08/09/2010 03:52 pm ET | Updated May 25, 2011

Approaching Midterms

For those who hope -- and those who fear -- that the Obama Presidency will live up to its campaign promise to be "transformational," the approaching midterm elections hold great trepidation. A look back at the first midterm of the last two transformational Presidencies is in order.

The 1934 midterm election is cited as the exception to the rule that the party in power loses seats in Congress. Democrats and Progressives gained 9 seats in the Senate and 14 in the House, creating the largest party majorities in both houses in history.

The stock market predicted, if anything, headwinds for the Democrats in the 1934 midterms. After the sickening fall during Hoover's term (from 381 in mid-1929 to 41 in early 1932), the market recovered strongly (from 50 at FDR's inauguration to 110 in early 1934). But the market stuttered again in the spring and summer of 1934, falling to 90.

FDR's first term, especially the First Hundred Days, come down through history as a legislative blizzard. However, a deeper look finds that the iconic New Deal programs that outlasted the Depression - Social Security, Glass Steigal, TVA, and such - belong to later terms. Many early FDR anti-depression programs were small and temporary. Some intended to be larger changes were found unconstitutional, such as the NRA.

Two of FDR's most admired early programs, the Civilian Conservation Corps and the Colorado River Dam, were actually Hoover's ideas. Hoover could not get them through a deadlocked Congress - the 1930 midterms resulted in a 48-48 Senate and a 218-217 House. Later, the massive hydroelectric project was renamed Hoover Dam.

The 1970s are remembered for stagflation. The Dow averaged 800 over the decade, with volitile excursions up to 1,000 and down to 600. The Recession of 1981-2 was deemed the worst economic downturn since the Great Depression, with reported unemployment peaking at 10%. It followed a decade of high inflation and stagnant real growth.

In 1982, the Republicans lost significant ground in the House, giving back 27 seats and most of their gains from 1980. The GOP fared better in the Senate, holding on to a 54-seat majority with no losses.

The Kemp-Roth tax cut bill of 1981 was Reagan's signal and sole major legislative accomplisment before the 1982 midterm. Advocates of tax cuts and supply-side economics felt they compromised too much with only 25% reductions in the top bracket, and that phased in over three years. Even those compromises, made to pass the 1981 bill, were further rolled back in the 1982 tax bill. The 1982 tax bill included a number of tax increases, which originated, ironically, in the Republican-controlled Senate. Even Republicans who didn't like the 1982 tax increases were gratified that the midterm election results were not worse for them.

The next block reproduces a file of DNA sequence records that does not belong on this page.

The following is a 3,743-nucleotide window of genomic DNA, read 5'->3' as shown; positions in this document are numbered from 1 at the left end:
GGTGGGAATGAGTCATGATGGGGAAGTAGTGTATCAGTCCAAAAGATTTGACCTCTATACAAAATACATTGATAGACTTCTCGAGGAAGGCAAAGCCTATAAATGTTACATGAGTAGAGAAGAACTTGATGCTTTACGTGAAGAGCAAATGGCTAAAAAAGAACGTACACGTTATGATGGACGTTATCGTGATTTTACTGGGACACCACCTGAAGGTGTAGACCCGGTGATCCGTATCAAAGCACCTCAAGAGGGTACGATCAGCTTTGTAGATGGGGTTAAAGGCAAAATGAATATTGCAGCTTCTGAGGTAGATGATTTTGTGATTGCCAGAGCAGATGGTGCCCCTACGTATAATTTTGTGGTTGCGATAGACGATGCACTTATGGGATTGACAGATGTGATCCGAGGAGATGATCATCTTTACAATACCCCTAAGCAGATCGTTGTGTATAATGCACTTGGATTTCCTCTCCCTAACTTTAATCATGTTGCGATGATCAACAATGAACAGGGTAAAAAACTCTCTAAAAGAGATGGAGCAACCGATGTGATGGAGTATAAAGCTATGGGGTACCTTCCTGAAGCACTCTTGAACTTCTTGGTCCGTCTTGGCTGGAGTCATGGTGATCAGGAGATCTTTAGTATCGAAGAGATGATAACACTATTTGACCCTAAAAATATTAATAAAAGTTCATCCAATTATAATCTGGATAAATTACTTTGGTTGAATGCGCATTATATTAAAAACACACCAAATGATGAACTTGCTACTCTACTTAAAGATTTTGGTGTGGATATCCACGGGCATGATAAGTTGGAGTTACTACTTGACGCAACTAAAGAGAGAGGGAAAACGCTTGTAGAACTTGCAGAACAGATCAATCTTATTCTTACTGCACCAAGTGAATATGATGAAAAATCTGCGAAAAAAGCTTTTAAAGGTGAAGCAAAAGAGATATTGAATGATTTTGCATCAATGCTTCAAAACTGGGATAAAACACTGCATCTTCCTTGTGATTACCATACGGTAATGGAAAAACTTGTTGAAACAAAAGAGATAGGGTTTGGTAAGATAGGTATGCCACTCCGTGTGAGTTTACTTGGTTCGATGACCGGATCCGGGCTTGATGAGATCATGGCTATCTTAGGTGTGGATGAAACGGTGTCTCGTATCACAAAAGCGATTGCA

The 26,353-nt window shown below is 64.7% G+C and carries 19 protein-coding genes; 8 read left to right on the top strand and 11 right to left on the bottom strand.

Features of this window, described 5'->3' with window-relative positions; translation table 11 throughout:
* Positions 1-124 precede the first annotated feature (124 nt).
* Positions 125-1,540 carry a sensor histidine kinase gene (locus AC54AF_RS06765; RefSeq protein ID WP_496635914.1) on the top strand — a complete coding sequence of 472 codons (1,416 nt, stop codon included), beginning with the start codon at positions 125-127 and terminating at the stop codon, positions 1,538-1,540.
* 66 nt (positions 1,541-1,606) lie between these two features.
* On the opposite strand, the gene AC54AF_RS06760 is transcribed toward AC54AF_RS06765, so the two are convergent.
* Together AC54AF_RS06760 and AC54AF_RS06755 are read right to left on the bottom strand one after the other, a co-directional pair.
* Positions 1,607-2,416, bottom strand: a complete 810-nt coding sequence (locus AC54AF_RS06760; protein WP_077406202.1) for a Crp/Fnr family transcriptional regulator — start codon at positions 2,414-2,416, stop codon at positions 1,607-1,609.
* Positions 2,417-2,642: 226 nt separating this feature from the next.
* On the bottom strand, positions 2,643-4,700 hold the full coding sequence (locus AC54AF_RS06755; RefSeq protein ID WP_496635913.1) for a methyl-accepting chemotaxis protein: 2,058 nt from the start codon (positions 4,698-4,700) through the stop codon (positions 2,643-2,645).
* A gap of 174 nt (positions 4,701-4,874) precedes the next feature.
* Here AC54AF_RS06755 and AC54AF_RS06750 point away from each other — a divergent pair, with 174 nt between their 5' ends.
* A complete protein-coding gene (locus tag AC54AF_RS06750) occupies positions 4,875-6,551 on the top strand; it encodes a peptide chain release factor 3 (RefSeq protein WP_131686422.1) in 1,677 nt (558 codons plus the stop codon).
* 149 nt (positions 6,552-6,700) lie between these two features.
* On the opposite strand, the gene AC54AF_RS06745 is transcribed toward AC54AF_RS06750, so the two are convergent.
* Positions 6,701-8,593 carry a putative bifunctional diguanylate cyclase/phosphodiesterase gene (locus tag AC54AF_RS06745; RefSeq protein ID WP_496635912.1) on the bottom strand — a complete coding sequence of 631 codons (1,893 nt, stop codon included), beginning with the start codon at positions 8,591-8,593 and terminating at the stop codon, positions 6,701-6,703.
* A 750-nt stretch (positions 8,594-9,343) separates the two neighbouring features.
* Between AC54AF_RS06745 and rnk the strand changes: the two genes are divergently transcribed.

Reagan is credited with moving the Supreme Court sharply to the Right. But not with his first appointment, Sandra Day O'Connor, in 1981, who defined the thoughtful Center of the Court for her entire tenure. The elevation of William Rehnquist to Chief Justice and appointment of Antonin Scalia came later, as did the unsuccessful attempts to appoint Robert Bork and Douglas Ginsberg. Reagan's last appointment, Anthony Kennedy, turned out to be a disappointment for Conservatives.

So, what does this portend for 2010?

Like FDR and Reagan, Obama faces his first midterm election with an economy and a stock market that got better with their inauguration and got nervous going into the fall. All three had eighteen eventful and controversial months. To their most avid supporters, all three failed to deliver on their campaign promise of change and new direction; all three accepted watered-down, compromised legislation; none of the three changed the direction of a Supreme Court that was not friendly to their aims.

History shows that for FDR and Reagan, their most important accomplisments came after their first midterm. Against the bitter opposition of their rivals and the disappointment of their friends, both used the smaller accomplishments of their first years to set the tone and the broader agenda for the rest of their Presidencies.

They also never stopped reminding the ever-forgetful American public just how much the public didn't like the previous administration. I think Frank Rich and many other commentators have it exactly wrong. Running against the last administration, even years later, can be a winning strategy. It certainly worked for two American master politicians.

Win, lose, or draw in the midterms, for Obama to live up to his potential to be transformational, he must show that the first eighteen months are only the first act of a long running play.

The next phases will take new approaches, new programs, and new people. FDR changed out much of his cabinet after 1934, bringing in the people who really created the New Deal. Reagan changed out a lot of his cabinet, starting 1982, bringing in the people like James Baker, Edwin Meese, William Bennett, and Elizabeth Dole who defined Conservative politics for the next generation.

History suggests that there will be more to learn from Obama's administrative changes than the midterm election results.

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